• Should you consolidate your loans? Should you refinance them? How do you know when the time is right? 

Sounds pretty awesome, right? 

One of my favorite things about the Student Loan Course for Pharmacists is how "personalized" it is. Yes, you're watching a video course from a bunch of guys named Tim that you probably don't know.  But there are so many ways to apply the info directly to your situation.

First of all, there is a private Facebook group. Once you join, you get access to a group moderated by The Tim Army where you can ask questions and celebrate victories and milestones. 

Secondly, you'll have a ton of guides and worksheets at your disposal to personalize every single piece of your student loan picture. My favorite is a spreadsheet that lets you compare the interest rates of some choice loan refinancing companies to figure out which one will save you the most money. Super easy to use, and super helpful.

Yeah, but what's this gonna cost me?

Now, if I may, I'd like to address the huge elephant in the room. I'm not going to sugar coat it, the Student Loan Course for Pharmacists is not cheap. Starting at $179 for the bare bones course with no additional goodies, it's quite an investment. 

But here's the thing...unlike that super cute Kate Spade handbag that you just have to have, this course will drastically improve your financial situation. It's $179+, but it's a $179 investment

Let me tell you just how good of an investment it can be. I considered my loan situation pretty decent. But when The Tim Trifecta asked me to review the course and give feedback, I agreed. I went through all the videos, all the worksheets, and laid out my own student loan situation.

Then, for shits and giggles, I decided "just to check" what interest rate I'd qualify for now (I refinanced a couple of years ago). I figured it couldn't hurt to check. I used the Tims' spreadsheet and got a quote from everyone on it. This whole process took me an hour or less one morning before work.

Holy. Crap.

Why didn't I do this sooner? 

Thanks to chipping away my balance (I'm finally down to below 100k!), and due to the market right now, I was getting offered a 1% plus decrease on my loan rate. I pounced on one that kept my monthly payment the same, and I refinanced.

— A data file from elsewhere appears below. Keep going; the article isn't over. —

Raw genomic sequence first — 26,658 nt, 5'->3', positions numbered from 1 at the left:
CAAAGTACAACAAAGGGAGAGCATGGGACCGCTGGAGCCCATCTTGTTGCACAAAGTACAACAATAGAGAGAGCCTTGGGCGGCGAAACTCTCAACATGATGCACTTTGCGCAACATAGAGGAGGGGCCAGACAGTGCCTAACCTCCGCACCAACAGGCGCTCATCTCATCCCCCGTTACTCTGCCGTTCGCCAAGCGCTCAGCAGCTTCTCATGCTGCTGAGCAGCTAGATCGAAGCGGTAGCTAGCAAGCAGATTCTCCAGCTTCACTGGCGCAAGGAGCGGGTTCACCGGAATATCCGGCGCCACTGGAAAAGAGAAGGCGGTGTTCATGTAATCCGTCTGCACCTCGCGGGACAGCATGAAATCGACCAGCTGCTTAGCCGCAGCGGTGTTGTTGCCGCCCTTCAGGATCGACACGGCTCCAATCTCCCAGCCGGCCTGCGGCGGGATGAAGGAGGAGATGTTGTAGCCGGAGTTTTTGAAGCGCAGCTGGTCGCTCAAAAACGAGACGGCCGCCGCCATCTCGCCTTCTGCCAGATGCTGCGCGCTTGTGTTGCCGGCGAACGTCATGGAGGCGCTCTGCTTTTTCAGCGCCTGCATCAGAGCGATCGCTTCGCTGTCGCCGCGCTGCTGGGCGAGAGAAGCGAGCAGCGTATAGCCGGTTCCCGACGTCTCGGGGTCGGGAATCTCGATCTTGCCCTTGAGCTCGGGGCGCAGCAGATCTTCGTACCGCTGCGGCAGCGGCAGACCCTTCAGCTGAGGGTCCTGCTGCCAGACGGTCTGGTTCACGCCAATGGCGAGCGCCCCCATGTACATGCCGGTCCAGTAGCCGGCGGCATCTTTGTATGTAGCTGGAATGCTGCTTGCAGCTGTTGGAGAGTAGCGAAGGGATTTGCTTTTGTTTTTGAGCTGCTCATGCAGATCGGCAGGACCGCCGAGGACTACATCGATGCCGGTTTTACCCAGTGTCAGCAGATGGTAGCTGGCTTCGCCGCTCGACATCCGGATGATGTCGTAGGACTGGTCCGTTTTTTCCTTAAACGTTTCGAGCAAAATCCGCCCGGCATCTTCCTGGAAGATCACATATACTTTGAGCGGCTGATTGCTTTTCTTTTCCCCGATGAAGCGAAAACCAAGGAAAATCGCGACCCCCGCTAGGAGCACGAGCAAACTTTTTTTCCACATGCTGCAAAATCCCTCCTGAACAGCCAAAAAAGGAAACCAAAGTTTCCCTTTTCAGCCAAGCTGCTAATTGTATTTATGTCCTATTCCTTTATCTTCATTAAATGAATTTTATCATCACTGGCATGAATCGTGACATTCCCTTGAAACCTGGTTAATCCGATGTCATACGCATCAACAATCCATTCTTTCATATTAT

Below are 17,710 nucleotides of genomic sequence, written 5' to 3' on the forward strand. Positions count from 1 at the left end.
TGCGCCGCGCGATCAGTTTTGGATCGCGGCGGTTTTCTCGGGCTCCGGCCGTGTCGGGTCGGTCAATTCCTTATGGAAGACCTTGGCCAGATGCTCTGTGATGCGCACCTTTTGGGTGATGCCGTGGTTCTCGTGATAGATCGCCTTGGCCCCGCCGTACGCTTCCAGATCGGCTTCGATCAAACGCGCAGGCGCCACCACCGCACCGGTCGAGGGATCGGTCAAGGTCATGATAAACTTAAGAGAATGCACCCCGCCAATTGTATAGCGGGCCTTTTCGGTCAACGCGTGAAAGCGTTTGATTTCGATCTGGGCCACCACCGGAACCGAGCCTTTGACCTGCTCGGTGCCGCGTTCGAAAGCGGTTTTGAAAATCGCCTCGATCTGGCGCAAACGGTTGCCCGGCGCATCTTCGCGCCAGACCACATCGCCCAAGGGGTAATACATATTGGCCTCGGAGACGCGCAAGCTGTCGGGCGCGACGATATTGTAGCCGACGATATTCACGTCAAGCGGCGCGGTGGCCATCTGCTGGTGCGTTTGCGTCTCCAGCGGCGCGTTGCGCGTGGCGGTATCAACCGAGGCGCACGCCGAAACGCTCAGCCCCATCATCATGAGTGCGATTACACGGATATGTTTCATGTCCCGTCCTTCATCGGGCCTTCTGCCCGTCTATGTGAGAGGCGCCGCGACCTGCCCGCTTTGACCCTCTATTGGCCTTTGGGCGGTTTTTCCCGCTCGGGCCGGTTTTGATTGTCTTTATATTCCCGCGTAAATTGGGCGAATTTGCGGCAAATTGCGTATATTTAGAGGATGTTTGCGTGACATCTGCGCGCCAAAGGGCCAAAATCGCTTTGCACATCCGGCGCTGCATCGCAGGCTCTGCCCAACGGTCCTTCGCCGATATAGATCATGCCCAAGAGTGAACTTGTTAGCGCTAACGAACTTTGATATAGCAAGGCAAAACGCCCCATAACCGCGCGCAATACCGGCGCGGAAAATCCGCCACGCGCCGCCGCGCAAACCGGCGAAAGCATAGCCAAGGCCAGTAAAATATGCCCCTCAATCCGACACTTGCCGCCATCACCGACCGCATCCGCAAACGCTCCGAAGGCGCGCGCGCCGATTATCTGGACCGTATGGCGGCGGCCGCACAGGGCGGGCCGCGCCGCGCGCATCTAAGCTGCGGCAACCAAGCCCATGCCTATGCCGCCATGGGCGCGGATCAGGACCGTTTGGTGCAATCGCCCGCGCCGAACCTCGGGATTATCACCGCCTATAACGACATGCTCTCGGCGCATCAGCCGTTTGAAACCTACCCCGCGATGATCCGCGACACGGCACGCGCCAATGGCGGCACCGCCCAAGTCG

When you do the math, I'll save over $14,000 in interest over the life of this loan.

On top of that, because I refinanced through The Trio of Tims, I got a sweet little $400 bonus thrown in.

For those of you keeping track at home, that bonus alone pays for the course and then some (although I would not recommend refinancing your loans to a private lender unless it makes sense for you).

So, all told...I'm saving over $14,000 thanks to The Student Loan Course for Pharmacists. If that's not a good return on investment, I don't know what is. 

So yes, the course is expensive. But Future You will seriously thank you for making this investment in yourself.

I mean, just think of all the Kate Spade bags you can buy with $14,000. 

And now, for the disclaimer. 

Yes, tl;dr pharmacy will receive a commission if you purchase the Student Loan Course for Pharmacists through one of the links in this post. It does not affect your price at all, but it helps us keep this site running.

But I don't go around willy-nilly recommending you drop triple digits on a whim. I've been through the entire course, and it's incredibly helpful. If I didn't think you'd benefit from this course, I wouldn't be telling you about it.

If you have even a little bit of anxiety about your student loan situation, this course is for you. If you still owe tens or hundreds of thousands of dollars, you really need this course. If you're going to go into credit card debt to buy this course, maybe hold off for a bit until you can afford it. 

But I'm willing to bet that most of you reading this are going to come out way ahead if you invest in the Student Loan Course for Pharmacists

 

The Pharmacist's Guide to Oral Diabetes Drugs

The Pharmacist's Guide to Oral Diabetes Drugs